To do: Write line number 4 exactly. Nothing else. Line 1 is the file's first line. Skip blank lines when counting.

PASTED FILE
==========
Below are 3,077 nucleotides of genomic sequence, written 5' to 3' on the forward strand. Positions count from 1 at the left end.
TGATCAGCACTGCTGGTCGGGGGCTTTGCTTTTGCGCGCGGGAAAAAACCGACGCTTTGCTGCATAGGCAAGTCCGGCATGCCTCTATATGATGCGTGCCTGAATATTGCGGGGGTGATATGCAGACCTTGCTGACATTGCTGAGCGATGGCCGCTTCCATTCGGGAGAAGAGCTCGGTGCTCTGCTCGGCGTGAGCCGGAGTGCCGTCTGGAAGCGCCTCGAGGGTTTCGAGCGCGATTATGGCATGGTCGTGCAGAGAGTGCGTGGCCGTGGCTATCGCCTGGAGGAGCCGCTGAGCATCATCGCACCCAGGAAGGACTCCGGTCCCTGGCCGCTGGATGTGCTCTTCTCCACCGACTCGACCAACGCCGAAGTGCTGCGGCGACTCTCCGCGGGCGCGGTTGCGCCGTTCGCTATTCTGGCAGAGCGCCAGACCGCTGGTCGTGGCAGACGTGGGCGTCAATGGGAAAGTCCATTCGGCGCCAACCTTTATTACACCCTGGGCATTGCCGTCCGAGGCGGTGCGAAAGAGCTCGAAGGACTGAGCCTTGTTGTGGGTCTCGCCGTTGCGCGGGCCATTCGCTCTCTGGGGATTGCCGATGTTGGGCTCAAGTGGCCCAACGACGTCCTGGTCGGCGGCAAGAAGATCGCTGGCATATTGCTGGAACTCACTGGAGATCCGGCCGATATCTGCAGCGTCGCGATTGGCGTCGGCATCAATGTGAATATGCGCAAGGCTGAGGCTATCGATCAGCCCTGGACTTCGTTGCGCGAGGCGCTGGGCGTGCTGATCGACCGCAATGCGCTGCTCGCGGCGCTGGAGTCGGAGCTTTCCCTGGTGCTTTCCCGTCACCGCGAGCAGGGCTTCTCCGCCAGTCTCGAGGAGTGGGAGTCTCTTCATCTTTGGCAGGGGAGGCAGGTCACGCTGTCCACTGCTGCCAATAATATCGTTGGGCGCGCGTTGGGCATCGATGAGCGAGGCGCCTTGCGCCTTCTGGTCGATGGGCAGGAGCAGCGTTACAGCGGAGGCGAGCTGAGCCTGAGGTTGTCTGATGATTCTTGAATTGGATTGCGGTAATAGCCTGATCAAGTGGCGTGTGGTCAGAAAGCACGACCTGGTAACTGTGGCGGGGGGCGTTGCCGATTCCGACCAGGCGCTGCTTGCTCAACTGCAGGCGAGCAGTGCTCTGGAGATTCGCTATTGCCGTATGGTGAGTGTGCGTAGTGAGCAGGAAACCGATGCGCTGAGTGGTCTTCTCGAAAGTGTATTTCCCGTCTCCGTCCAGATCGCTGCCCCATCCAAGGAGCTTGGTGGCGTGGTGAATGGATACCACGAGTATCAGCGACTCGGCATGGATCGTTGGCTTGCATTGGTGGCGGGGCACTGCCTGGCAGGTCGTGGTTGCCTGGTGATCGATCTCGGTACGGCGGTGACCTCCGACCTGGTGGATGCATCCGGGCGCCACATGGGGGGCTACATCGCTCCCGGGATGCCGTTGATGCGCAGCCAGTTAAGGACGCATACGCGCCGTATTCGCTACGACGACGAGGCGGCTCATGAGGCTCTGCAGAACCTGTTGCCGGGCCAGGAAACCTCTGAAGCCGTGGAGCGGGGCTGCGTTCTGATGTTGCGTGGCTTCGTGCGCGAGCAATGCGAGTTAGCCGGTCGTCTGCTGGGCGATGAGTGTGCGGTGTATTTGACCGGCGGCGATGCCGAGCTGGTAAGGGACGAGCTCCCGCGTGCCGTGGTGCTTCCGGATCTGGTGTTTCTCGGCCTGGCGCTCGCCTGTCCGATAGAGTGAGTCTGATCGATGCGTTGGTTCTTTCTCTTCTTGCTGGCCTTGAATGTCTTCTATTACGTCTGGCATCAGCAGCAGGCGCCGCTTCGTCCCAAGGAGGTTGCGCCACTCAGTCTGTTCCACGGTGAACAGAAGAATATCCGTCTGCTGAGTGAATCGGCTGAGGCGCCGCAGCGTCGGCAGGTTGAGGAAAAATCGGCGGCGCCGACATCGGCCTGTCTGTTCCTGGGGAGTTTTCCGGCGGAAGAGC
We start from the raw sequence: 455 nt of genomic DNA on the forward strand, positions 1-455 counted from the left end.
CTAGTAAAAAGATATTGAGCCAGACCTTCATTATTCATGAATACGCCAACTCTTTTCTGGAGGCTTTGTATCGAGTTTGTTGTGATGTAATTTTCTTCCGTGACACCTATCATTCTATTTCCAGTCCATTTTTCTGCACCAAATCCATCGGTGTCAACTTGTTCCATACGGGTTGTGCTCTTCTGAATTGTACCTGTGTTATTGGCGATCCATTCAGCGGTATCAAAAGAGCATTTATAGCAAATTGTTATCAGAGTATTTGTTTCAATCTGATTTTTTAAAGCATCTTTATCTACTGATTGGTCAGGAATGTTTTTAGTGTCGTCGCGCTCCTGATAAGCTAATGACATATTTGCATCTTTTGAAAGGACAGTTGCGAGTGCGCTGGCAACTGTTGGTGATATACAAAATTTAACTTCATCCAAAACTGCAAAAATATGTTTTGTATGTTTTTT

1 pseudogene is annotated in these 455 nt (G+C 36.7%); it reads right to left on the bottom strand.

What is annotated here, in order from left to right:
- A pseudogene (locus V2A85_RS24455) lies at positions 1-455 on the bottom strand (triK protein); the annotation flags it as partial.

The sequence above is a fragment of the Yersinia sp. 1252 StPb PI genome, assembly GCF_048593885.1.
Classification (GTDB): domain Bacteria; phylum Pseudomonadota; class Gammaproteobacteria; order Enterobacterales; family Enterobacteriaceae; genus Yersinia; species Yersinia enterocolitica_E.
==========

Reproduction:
CTAGTAAAAAGATATTGAGCCAGACCTTCATTATTCATGAATACGCCAACTCTTTTCTGGAGGCTTTGTATCGAGTTTGTTGTGATGTAATTTTCTTCCGTGACACCTATCATTCTATTTCCAGTCCATTTTTCTGCACCAAATCCATCGGTGTCAACTTGTTCCATACGGGTTGTGCTCTTCTGAATTGTACCTGTGTTATTGGCGATCCATTCAGCGGTATCAAAAGAGCATTTATAGCAAATTGTTATCAGAGTATTTGTTTCAATCTGATTTTTTAAAGCATCTTTATCTACTGATTGGTCAGGAATGTTTTTAGTGTCGTCGCGCTCCTGATAAGCTAATGACATATTTGCATCTTTTGAAAGGACAGTTGCGAGTGCGCTGGCAACTGTTGGTGATATACAAAATTTAACTTCATCCAAAACTGCAAAAATATGTTTTGTATGTTTTTT